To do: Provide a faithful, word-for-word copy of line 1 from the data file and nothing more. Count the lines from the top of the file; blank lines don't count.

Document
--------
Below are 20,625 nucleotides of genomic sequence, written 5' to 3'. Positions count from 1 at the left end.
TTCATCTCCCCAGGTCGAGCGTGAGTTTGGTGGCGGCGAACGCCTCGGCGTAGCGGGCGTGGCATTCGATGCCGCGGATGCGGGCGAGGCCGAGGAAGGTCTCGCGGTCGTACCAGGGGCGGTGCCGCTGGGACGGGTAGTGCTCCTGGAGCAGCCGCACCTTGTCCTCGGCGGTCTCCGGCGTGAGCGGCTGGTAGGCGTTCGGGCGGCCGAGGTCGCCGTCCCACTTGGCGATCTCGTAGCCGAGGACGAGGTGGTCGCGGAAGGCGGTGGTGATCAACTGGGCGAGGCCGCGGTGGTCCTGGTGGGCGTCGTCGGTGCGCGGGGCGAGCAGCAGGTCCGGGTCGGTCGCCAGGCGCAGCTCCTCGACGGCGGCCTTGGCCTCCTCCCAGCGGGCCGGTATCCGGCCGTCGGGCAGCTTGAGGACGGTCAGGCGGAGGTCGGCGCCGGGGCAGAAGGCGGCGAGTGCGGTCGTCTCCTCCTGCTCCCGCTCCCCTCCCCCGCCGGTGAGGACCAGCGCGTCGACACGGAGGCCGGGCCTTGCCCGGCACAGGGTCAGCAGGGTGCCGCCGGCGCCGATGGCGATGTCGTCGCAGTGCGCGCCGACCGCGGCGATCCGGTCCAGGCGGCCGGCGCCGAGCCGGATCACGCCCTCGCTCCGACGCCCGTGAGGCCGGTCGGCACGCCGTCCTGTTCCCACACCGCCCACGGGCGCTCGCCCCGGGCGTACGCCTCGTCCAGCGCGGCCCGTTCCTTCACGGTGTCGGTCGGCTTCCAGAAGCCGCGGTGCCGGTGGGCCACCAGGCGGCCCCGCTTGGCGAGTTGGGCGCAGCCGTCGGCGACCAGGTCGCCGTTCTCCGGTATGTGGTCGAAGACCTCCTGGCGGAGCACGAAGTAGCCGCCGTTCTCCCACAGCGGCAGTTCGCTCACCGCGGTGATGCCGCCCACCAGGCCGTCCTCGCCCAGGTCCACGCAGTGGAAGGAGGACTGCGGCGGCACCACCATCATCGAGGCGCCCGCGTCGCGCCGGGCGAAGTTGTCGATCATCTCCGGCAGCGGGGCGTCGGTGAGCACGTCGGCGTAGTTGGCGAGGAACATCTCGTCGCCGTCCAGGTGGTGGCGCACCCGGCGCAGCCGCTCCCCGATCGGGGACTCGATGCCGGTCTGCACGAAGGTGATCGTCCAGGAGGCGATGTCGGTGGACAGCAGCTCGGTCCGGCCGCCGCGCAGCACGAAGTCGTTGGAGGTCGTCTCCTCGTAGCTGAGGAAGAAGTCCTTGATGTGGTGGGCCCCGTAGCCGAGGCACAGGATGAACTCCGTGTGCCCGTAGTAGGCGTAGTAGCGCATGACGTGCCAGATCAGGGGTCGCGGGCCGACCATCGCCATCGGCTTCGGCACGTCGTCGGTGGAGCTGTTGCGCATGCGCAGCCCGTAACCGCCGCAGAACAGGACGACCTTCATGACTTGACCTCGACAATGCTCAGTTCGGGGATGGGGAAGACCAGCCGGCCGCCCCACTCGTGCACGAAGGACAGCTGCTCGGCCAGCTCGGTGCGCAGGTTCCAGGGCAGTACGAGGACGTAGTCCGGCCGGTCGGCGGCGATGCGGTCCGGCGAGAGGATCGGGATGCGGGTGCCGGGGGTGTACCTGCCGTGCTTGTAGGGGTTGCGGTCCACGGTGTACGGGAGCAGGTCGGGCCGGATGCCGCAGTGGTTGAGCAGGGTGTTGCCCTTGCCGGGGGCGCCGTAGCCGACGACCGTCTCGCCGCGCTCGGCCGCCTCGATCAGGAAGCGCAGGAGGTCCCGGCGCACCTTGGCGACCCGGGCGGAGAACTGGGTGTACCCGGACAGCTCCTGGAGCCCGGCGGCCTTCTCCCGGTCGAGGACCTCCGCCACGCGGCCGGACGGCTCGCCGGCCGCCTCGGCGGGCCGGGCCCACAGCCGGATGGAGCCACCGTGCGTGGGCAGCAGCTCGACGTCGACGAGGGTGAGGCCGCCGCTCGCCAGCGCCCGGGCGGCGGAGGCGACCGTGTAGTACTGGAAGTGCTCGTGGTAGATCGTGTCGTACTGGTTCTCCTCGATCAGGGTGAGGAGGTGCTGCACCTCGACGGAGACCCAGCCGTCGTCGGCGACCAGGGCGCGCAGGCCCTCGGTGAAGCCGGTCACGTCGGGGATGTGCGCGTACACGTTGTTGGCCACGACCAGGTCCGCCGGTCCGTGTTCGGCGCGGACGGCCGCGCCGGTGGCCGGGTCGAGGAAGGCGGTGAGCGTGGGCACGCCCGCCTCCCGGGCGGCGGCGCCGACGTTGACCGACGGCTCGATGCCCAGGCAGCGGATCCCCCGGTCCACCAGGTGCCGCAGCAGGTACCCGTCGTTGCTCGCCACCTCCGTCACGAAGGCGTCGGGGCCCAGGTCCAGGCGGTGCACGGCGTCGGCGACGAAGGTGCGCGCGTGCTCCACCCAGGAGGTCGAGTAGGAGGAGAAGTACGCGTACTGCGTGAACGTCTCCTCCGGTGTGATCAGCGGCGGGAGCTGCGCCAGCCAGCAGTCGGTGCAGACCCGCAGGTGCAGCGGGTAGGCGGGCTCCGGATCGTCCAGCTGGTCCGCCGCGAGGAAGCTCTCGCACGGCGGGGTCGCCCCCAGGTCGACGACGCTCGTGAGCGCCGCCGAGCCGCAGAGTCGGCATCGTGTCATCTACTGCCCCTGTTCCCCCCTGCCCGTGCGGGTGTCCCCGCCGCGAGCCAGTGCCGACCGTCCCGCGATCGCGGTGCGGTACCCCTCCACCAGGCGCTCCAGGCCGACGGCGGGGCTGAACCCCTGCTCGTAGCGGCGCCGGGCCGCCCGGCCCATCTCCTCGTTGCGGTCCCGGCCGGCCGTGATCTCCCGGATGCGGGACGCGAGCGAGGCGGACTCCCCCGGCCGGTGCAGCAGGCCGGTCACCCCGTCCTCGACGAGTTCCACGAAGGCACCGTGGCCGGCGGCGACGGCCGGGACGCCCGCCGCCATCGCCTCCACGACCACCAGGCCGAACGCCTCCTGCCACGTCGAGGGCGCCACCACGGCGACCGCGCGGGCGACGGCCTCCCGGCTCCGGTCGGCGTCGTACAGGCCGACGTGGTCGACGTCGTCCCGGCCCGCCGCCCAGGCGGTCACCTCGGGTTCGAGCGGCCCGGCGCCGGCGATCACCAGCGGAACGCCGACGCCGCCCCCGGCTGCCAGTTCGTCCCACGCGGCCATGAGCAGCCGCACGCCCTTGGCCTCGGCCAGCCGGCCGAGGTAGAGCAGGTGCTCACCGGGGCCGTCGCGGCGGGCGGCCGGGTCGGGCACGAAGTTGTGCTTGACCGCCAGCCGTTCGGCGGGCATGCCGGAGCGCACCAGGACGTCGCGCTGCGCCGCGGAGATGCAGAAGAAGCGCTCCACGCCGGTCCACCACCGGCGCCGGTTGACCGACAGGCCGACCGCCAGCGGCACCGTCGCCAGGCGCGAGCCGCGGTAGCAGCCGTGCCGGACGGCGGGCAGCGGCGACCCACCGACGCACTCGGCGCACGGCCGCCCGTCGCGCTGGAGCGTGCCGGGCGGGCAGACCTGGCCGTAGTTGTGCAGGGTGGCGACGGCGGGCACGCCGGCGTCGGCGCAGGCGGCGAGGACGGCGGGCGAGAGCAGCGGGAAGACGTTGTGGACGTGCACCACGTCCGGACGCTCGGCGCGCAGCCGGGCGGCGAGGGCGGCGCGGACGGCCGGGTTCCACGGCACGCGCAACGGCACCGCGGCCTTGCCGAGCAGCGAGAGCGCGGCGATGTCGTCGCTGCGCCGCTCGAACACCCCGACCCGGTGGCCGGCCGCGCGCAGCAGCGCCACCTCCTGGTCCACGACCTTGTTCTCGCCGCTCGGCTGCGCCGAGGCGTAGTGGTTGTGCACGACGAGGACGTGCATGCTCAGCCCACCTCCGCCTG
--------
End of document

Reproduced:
Below are 20,625 nucleotides of genomic sequence, written 5' to 3'. Positions count from 1 at the left end.